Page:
Xie also hopes to utilize big data to identify areas for recruitment. “Now we base those directions in terms of anecdotal (information),” he said. “This would help us to be systematic.”

To prepare for the change, they acquired new IT systems, as their planned efforts require a robust, reliable IT infrastructure. Xie said he’ll begin assessing the results of the pilot program mid-2015.

Xie’s approach echoes what the Bain and Company 2013 report, “Big Data: The organizational challenge,” suggests companies do as they dive into big data. The report advises first stating the intention of the company to embrace big data, then building up the analytics capability with data savvy people, data, tools, and processes that support analytical decision making.

Gallo of IBM suggests starting with whatever data is available – which is probably significant – before seeking out new numbers. Birthdays can indicate when retirement would create a gap in the team, and the classic HR tool of the exit interview can be mined for retention insights.

“Ask for other data as you get confident,” Gallo said. “There is enough data inside your organization that you aren’t using before you go big.”

Blind spots and limitations

Predictive tools, no matter how robust, can’t account for all the varieties of human behavior. Oracle takes a proactive approach to filling in these blind spots through employee surveys, repeated quarterly or more. The questionnaire addresses HR matters that require direct human feedback. For example, whether an employee is willing to relocate depends greatly on family, friends, and other emotional variables that can change quickly and without notice. The only way to acquire that detail is to ask the person.

Another variable that can restrict the big data possibilities for a company is simply the data.

“If I never asked your age, then how do I do my benefits calculation?” Vorisek said. She added that lately, she’s been asking people if they travel in order to assess whether she needs to look into providing travel insurance, too. The next step, she said, may be tracking every time people talk to her about pollution. She’s applied measurable analytics to every part of her HR work.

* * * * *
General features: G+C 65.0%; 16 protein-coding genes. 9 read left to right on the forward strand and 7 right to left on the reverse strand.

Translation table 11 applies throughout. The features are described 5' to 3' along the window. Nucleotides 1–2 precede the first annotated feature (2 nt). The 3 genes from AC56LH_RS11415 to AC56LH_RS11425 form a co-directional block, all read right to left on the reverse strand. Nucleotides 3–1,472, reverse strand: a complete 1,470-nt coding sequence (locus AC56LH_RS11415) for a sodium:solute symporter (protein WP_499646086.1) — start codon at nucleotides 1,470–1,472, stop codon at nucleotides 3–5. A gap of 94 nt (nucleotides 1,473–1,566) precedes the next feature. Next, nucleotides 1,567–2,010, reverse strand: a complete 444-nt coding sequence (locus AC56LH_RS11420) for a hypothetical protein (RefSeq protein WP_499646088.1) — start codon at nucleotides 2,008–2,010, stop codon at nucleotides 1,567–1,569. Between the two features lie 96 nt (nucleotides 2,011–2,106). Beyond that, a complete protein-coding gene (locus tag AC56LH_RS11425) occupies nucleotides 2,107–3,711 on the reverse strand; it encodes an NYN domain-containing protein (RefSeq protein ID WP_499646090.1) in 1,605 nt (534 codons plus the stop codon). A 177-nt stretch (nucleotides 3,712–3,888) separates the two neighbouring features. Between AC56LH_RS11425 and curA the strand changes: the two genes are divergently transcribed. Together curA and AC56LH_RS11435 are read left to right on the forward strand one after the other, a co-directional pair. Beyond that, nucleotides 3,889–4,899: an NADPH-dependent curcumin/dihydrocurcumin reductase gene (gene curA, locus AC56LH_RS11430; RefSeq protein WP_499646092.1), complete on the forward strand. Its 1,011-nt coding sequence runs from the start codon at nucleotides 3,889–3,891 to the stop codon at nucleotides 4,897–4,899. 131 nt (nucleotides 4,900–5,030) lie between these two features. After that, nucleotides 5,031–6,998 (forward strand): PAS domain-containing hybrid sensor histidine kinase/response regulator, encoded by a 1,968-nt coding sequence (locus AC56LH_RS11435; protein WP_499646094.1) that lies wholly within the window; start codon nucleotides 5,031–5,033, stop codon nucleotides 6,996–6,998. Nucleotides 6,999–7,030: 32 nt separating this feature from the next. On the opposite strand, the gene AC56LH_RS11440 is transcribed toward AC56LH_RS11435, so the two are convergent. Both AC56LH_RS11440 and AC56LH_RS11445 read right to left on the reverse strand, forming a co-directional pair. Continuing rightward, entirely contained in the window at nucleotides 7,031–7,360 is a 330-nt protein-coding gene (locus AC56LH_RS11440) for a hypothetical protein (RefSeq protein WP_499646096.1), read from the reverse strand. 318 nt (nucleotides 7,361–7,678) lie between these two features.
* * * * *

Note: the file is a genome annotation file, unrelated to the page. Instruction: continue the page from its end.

Some small business owners see other limitations for big data’s applications for HR. A major global player, Oracle enjoys the advantages of being an early adopter in the field. Its prediction model tool is based on more than a decade of survey data drawn from more than 2,000 global companies, reflecting 2 million employees. For companies working on a smaller scale, the benefits of big data might not be so clear.

“At this time, in the very early stages of big data, when few people really know what it means, only the very largest global companies would benefit from its use,” said Robert Fonow, managing director of consulting group RGI Ltd. “Most SMEs (small and medium enterprises) will lack the IT capability necessary to work with it. The HR sector is really divided into a very narrow large IT big data elite, and the rest of us.”

Finger on the pulse of employees

The next step for Oracle after employee behavior prediction is measuring employee reputation.

“This is a totally new concept,” Yip said. “An employee can have top sales numbers, but maybe a lot of colleagues hate him and he brings in a negative atmosphere. Individually, he is good, but he will influence other people (negatively).”

To capture this intangible quality, Oracle is pulling data from their internal social networking function. When employees collaborate through this program, the interactions are collected – and analyzed. These little snippets of daily collaboration can divulge whether an employee is popular or conveys a positive attitude.

IBM has also been working on supporting this evolution. Gallo said that measuring the social pulse and chatter of a company is a development not possible as recently as two years ago.

Further down the road, Gallo said, data based on a person’s heartbeat could create mood data by measuring for anxiety or enthusiasm. Gallo acknowledged that ethical issues will arise as these new big data tools tiptoe further toward a scene from Brave New World, but pointed out that new technology like Apple Watch certainly makes it possible.

Ultimately, though, what’s driving this push for greater analysis in HR is the need to improve what it does, not to track an employee’s every move.

“The cost of retaining really good people has cost so much money and they’ve failed so many times,” said Laurie O’Donnell, managing director at Cornerstone International Group.

O’Donnell, however, is optimistic that big data can start to remedy the situation for HR professionals in China. After all, her own arrival in Beijing last year was the result of more astute data analytics happening at her own company across its 70 global offices.

“If someone wasn’t keeping track, I would never have come to China,” O’Donnell said.